Some of his disciples were remarking about how the temple was adorned with beautiful stones and with gifts dedicated to God. But Jesus said, “As for what you see here, the time will come when not one stone will be left on another; every one of them will be thrown down.”
Luke 21:5-6 (NIV)
I was recently asked to preach on this passage as part of a series through Luke and it got me thinking about the role that buildings can (and should?) play in our lives and in our worship. Jesus’ response to his disciples’ awe and admiration of the great Temple in Jerusalem must have been shocking to their ears. Its sheer size and grandeur reflected the glory and majesty of the presence of Yahweh in its Most Holy Place, even if Herod was motivated more by a desire to reflect his own glory and majesty. Some of its stones measured more than 20 metres long and the 12-metre-tall pillars were cut from single pieces of white marble. Its complete destruction was inconceivable, and yet in AD70 Jesus’ prophecy saw its fulfilment.
In these days of Coronavirus pandemic with its necessary restrictions on the use of buildings for gathering, we have inevitably experienced a mixture of feelings in response. These have included deep sadness and frustration at being kept out of them and apart from one another, loss of identity and security associated with a particular place, joy and relief at being ‘set free’ from our walls and barriers, excitement at the opportunity to engage more with people outside the church, and fear as we begin to re-occupy these places together. Deep down we all know that the Church is the people and not the buildings, and yet we find ourselves, and our worship, inextricably tied to these ‘bricks and mortar’ in quite fundamental ways. Why is that? And is it necessarily wrong?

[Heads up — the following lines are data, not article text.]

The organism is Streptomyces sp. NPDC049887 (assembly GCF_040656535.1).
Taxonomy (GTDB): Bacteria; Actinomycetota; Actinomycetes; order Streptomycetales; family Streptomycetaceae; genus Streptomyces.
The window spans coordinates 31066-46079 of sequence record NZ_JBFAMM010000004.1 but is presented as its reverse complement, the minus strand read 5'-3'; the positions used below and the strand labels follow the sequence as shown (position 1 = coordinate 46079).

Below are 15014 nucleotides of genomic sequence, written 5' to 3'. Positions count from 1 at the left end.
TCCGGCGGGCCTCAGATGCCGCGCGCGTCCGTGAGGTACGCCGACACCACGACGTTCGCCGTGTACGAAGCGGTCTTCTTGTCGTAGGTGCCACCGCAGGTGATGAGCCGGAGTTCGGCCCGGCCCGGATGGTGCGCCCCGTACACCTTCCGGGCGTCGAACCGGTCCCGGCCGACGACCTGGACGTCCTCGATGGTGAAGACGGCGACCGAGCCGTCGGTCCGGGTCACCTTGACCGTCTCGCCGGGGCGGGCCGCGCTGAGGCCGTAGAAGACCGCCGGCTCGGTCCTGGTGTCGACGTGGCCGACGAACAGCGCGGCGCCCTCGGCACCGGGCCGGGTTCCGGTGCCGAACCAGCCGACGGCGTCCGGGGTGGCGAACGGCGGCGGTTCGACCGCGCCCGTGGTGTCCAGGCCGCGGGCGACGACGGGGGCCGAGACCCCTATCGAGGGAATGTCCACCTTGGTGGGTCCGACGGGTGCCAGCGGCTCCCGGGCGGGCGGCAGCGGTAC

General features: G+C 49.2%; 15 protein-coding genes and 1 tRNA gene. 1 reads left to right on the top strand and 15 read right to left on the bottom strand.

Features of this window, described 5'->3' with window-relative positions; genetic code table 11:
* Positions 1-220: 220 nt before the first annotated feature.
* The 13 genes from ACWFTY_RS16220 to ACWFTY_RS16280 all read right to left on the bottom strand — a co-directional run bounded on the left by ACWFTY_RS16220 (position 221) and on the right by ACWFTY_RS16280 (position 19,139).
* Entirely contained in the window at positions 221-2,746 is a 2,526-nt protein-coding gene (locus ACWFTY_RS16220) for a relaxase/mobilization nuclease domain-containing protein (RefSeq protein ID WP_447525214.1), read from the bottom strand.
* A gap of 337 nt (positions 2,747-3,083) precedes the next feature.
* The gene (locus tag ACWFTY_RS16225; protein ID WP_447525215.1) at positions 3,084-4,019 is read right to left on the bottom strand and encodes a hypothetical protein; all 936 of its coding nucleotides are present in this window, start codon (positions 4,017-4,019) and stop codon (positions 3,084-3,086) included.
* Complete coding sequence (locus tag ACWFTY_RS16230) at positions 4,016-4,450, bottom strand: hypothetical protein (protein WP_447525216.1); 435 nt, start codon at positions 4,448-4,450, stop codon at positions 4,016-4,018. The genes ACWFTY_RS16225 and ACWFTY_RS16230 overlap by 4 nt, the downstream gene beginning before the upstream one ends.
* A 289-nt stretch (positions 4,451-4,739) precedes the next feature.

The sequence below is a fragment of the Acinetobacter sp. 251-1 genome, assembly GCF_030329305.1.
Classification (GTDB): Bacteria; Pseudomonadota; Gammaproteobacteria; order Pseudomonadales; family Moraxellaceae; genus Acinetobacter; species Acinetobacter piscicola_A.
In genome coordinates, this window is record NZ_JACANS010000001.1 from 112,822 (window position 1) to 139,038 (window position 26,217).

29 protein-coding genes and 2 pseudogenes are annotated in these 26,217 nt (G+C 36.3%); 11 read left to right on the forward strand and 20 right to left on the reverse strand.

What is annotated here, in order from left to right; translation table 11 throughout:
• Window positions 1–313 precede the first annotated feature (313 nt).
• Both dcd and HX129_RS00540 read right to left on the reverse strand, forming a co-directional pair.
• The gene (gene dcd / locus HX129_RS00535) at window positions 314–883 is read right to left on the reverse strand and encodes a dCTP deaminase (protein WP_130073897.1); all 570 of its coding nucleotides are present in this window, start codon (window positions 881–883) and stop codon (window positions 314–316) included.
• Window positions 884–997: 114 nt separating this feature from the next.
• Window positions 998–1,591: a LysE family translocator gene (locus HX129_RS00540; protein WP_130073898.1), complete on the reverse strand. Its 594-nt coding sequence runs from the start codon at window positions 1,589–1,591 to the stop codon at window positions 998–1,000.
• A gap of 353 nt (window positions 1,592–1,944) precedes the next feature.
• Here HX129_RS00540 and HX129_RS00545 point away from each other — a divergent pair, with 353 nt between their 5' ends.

Before the First Temple was built by Solomon, God chose to meet with his people through the form of a tent or tabernacle. This was the perfect medium through which to be present, and engage, with a people on the move. However, once they had settled in the Promised Land, David felt compelled to build a ‘resting’ place for God that was more glorious than his own. In David’s vision, the building was to bring glory to God, and to draw people to Him in worship. And Solomon brought that vision to reality in the most opulent of buildings. One of my favourite holiday destinations is France. I love to drive through the many miles of countryside, passing through small, quiet rural communities. One thing they have in common is that at the heart of each, stands an enormous church building, much larger than has ever been necessary to contain the population in a service. But that’s not the point. These places were built to point people to God’s glory, majesty and power, and remind them of His desire to be present amongst them.
I think the problem with buildings comes when we make themthe focus of our worship, even sub-consciously, rather than God. But equally, I feel it is problematic when we disregard the importance of gathering, and underestimate the crucial part that these symbolic places have in focussing and resourcing our mission in our communities. So, as is often the case, it needs to be ‘both and’ rather than ‘either or’. And we will be wise to make every effort to maintain both the online and the in-person opportunities to celebrate and communicate the good news of Jesus.
So we at HEBA are praying for you all as you seek to achieve that balance.
With love in Christ,
Neil Le Tissier